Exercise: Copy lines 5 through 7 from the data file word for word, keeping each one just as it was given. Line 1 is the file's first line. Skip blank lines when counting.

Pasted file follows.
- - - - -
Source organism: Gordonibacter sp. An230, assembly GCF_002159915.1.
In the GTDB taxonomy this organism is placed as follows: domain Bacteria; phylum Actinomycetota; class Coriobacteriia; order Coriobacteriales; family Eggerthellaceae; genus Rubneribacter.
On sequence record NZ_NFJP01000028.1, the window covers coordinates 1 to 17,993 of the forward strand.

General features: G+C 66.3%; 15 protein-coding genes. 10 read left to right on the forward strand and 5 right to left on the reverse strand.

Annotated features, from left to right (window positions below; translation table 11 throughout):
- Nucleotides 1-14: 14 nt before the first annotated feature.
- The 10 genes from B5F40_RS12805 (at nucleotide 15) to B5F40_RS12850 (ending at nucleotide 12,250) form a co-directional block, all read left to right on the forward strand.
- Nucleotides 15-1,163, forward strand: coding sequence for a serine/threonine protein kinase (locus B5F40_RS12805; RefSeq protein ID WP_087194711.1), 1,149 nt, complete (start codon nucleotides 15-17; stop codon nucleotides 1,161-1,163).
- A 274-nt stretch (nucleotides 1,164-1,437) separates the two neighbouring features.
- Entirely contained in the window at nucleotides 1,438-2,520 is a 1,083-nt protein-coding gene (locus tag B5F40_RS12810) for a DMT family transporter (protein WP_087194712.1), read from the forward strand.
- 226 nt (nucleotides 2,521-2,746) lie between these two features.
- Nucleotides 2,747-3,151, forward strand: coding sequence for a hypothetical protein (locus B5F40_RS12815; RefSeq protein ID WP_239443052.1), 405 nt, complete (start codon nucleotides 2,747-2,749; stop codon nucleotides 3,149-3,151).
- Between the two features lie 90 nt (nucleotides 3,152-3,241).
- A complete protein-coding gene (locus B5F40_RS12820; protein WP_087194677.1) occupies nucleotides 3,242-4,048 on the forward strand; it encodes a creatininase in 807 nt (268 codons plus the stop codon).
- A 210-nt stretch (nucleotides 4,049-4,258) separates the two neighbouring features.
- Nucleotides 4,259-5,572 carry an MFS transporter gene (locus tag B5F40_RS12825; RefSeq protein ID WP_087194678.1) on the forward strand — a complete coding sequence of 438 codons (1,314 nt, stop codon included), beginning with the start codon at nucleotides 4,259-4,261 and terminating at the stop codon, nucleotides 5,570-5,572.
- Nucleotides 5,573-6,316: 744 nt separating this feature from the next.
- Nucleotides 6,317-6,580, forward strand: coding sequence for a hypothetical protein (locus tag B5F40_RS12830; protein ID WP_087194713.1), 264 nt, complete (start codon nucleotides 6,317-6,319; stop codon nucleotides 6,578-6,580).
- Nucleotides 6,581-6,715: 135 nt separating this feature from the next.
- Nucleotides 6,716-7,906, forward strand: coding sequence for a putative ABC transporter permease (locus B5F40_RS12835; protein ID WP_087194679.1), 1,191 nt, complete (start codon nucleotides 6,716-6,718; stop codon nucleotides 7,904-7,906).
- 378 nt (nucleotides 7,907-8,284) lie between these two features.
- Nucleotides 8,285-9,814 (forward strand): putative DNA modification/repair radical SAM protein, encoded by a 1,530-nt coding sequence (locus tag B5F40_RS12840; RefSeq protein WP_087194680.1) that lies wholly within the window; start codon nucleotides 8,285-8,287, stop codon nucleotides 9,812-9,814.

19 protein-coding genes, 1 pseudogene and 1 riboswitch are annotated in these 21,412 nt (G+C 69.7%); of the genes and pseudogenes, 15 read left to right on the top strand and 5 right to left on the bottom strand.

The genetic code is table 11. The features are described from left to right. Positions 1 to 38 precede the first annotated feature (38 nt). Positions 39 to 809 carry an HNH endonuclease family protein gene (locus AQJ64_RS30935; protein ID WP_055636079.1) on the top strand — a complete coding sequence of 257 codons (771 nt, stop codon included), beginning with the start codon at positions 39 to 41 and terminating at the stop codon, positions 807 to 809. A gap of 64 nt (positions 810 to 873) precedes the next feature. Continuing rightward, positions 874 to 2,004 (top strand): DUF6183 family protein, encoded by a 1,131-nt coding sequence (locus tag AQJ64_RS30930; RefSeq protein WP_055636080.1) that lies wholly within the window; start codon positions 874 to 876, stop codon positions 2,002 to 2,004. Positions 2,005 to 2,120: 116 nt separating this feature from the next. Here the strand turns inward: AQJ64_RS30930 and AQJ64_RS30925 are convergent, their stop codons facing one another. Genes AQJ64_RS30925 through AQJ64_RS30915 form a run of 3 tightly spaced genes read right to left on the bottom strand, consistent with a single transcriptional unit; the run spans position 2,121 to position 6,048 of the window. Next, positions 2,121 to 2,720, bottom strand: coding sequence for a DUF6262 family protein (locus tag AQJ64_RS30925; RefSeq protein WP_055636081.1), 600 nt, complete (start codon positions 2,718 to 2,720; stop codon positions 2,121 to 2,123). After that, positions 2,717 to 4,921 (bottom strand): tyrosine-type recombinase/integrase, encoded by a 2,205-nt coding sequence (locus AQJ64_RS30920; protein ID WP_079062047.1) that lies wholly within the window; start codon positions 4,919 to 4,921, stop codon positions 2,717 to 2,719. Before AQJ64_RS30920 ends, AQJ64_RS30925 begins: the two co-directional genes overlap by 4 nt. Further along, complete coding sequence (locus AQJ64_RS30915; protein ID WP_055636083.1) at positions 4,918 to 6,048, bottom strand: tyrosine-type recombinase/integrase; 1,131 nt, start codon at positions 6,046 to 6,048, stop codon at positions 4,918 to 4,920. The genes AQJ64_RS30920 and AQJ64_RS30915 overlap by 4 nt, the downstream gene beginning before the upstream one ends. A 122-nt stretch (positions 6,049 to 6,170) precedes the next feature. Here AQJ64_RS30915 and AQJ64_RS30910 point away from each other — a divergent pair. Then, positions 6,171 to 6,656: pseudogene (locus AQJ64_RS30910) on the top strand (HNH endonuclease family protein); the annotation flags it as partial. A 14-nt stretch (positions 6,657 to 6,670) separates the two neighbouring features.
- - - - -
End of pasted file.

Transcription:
Annotated features, from left to right (window positions below; translation table 11 throughout):
- Nucleotides 1-14: 14 nt before the first annotated feature.
- The 10 genes from B5F40_RS12805 (at nucleotide 15) to B5F40_RS12850 (ending at nucleotide 12,250) form a co-directional block, all read left to right on the forward strand.